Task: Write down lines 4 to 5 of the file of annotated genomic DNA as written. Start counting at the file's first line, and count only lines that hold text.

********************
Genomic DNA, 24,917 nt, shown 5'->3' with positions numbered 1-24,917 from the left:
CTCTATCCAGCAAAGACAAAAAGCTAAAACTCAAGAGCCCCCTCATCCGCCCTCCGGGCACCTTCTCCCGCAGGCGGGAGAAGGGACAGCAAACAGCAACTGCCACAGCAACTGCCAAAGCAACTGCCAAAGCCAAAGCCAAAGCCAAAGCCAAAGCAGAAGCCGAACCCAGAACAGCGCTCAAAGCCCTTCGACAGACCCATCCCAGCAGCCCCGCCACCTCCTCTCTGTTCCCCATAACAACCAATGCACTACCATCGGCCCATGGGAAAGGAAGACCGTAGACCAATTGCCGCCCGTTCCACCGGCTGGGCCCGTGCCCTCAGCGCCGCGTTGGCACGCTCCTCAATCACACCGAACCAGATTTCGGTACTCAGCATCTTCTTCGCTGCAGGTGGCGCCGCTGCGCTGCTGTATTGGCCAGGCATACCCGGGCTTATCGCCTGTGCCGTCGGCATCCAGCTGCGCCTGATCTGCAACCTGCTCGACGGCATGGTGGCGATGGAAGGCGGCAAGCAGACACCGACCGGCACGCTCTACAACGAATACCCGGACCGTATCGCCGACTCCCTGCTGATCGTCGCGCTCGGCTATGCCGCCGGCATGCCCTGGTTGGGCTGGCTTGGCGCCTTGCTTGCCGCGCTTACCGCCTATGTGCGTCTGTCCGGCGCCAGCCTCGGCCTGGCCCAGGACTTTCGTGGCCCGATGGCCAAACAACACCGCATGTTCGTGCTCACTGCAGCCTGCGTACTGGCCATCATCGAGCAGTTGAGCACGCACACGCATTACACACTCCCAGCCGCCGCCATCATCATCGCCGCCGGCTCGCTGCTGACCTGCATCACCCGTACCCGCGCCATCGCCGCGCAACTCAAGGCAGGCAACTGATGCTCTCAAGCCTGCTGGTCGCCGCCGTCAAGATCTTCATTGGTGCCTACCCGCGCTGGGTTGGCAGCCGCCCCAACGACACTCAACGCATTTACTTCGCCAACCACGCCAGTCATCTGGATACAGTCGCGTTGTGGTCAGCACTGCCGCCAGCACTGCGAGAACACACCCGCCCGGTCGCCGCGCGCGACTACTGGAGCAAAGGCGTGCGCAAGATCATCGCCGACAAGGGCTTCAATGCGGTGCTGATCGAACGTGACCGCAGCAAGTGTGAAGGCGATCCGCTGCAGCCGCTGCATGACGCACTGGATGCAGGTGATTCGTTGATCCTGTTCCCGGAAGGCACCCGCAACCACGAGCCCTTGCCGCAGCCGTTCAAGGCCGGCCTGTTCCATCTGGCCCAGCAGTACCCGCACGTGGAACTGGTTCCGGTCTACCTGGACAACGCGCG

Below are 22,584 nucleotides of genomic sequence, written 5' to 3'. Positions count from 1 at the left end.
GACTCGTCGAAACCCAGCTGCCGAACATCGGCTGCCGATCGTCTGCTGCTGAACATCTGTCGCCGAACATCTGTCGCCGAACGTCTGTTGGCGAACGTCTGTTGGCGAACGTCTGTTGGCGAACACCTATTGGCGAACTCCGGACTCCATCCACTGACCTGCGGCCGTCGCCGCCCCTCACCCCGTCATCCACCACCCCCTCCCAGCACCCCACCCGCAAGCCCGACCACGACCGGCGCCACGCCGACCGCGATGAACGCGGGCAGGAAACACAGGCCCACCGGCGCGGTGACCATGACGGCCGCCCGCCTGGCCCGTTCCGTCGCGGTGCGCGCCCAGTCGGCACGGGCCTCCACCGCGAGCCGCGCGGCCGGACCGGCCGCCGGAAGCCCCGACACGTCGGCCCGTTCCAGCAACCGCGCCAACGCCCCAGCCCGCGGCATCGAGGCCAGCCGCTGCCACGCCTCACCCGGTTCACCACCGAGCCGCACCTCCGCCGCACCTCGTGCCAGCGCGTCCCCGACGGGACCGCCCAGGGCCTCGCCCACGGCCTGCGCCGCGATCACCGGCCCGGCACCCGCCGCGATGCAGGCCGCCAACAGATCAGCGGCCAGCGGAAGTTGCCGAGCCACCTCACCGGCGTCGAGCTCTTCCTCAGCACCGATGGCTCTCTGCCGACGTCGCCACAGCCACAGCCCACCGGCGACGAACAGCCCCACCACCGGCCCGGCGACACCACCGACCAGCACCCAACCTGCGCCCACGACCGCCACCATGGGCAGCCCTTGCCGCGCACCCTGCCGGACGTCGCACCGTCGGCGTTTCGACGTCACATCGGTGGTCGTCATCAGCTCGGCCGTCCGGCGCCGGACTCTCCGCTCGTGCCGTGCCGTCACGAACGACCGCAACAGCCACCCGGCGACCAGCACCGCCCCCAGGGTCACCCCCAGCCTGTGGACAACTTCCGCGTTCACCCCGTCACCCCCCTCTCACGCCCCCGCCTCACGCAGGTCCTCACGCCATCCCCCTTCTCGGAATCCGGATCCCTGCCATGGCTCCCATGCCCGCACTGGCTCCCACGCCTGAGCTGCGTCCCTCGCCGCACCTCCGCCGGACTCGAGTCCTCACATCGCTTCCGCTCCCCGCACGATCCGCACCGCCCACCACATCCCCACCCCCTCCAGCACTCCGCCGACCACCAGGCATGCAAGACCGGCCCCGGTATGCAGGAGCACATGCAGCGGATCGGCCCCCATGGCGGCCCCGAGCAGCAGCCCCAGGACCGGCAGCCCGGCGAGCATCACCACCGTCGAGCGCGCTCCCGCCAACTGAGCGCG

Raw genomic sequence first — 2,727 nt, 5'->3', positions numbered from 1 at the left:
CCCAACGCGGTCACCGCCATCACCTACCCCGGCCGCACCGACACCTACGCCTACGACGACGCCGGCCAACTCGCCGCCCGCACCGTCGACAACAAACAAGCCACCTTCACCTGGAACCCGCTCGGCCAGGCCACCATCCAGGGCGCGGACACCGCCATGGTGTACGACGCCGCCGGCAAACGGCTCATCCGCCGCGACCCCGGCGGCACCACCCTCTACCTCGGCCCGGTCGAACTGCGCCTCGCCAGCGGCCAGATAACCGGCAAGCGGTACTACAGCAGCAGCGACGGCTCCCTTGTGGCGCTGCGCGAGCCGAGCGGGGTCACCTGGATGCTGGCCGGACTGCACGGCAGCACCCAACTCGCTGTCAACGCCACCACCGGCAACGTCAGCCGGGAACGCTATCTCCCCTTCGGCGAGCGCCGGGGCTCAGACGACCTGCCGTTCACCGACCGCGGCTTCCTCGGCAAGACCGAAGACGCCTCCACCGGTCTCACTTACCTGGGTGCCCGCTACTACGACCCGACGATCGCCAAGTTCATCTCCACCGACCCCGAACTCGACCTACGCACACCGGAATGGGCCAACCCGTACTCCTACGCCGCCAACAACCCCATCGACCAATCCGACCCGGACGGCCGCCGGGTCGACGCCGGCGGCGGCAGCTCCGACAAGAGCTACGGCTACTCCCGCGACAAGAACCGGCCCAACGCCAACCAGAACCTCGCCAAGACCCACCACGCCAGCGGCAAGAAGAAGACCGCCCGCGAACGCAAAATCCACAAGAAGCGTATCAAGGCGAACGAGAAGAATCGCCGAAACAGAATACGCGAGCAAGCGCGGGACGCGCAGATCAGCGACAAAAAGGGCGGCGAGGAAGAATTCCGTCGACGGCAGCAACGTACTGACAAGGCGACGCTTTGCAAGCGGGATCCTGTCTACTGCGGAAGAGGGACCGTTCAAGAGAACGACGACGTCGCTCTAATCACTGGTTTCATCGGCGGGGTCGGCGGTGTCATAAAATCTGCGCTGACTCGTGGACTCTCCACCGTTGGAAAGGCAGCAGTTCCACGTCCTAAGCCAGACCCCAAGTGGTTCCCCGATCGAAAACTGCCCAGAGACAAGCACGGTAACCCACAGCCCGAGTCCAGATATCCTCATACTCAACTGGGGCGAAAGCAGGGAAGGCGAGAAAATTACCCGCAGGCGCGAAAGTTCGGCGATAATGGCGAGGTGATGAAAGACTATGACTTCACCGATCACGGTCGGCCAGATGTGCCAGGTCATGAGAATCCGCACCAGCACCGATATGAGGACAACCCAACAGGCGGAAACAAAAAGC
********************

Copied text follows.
GACTCGTCGAAACCCAGCTGCCGAACATCGGCTGCCGATCGTCTGCTGCTGAACATCTGTCGCCGAACATCTGTCGCCGAACGTCTGTTGGCGAACGTCTGTTGGCGAACGTCTGTTGGCGAACACCTATTGGCGAACTCCGGACTCCATCCACTGACCTGCGGCCGTCGCCGCCCCTCACCCCGTCATCCACCACCCCCTCCCAGCACCCCACCCGCAAGCCCGACCACGACCGGCGCCACGCCGACCGCGATGAACGCGGGCAGGAAACACAGGCCCACCGGCGCGGTGACCATGACGGCCGCCCGCCTGGCCCGTTCCGTCGCGGTGCGCGCCCAGTCGGCACGGGCCTCCACCGCGAGCCGCGCGGCCGGACCGGCCGCCGGAAGCCCCGACACGTCGGCCCGTTCCAGCAACCGCGCCAACGCCCCAGCCCGCGGCATCGAGGCCAGCCGCTGCCACGCCTCACCCGGTTCACCACCGAGCCGCACCTCCGCCGCACCTCGTGCCAGCGCGTCCCCGACGGGACCGCCCAGGGCCTCGCCCACGGCCTGCGCCGCGATCACCGGCCCGGCACCCGCCGCGATGCAGGCCGCCAACAGATCAGCGGCCAGCGGAAGTTGCCGAGCCACCTCACCGGCGTCGAGCTCTTCCTCAGCACCGATGGCTCTCTGCCGACGTCGCCACAGCCACAGCCCACCGGCGACGAACAGCCCCACCACCGGCCCGGCGACACCACCGACCAGCACCCAACCTGCGCCCACGACCGCCACCATGGGCAGCCCTTGCCGCGCACCCTGCCGGACGTCGCACCGTCGGCGTTTCGACGTCACATCGGTGGTCGTCATCAGCTCGGCCGTCCGGCGCCGGACTCTCCGCTCGTGCCGTGCCGTCACGAACGACCGCAACAGCCACCCGGCGACCAGCACCGCCCCCAGGGTCACCCCCAGCCTGTGGACAACTTCCGCGTTCACCCCGTCACCCCCCTCTCACGCCCCCGCCTCACGCAGGTCCTCACGCCATCCCCCTTCTCGGAATCCGGATCCCTGCCATGGCTCCCATGCCCGCACTGGCTCCCACGCCTGAGCTGCGTCCCTCGCCGCACCTCCGCCGGACTCGAGTCCTCACATCGCTTCCGCTCCCCGCACGATCCGCACCGCCCACCACATCCCCACCCCCTCCAGCACTCCGCCGACCACCAGGCATGCAAGACCGGCCCCGGTATGCAGGAGCACATGCAGCGGATCGGCCCCCATGGCGGCCCCGAGCAGCAGCCCCAGGACCGGCAGCCCGGCGAGCATCACCACCGTCGAGCGCGCTCCCGCCAACTGAGCGCG

Raw genomic sequence first — 2,727 nt, 5'->3', positions numbered from 1 at the left: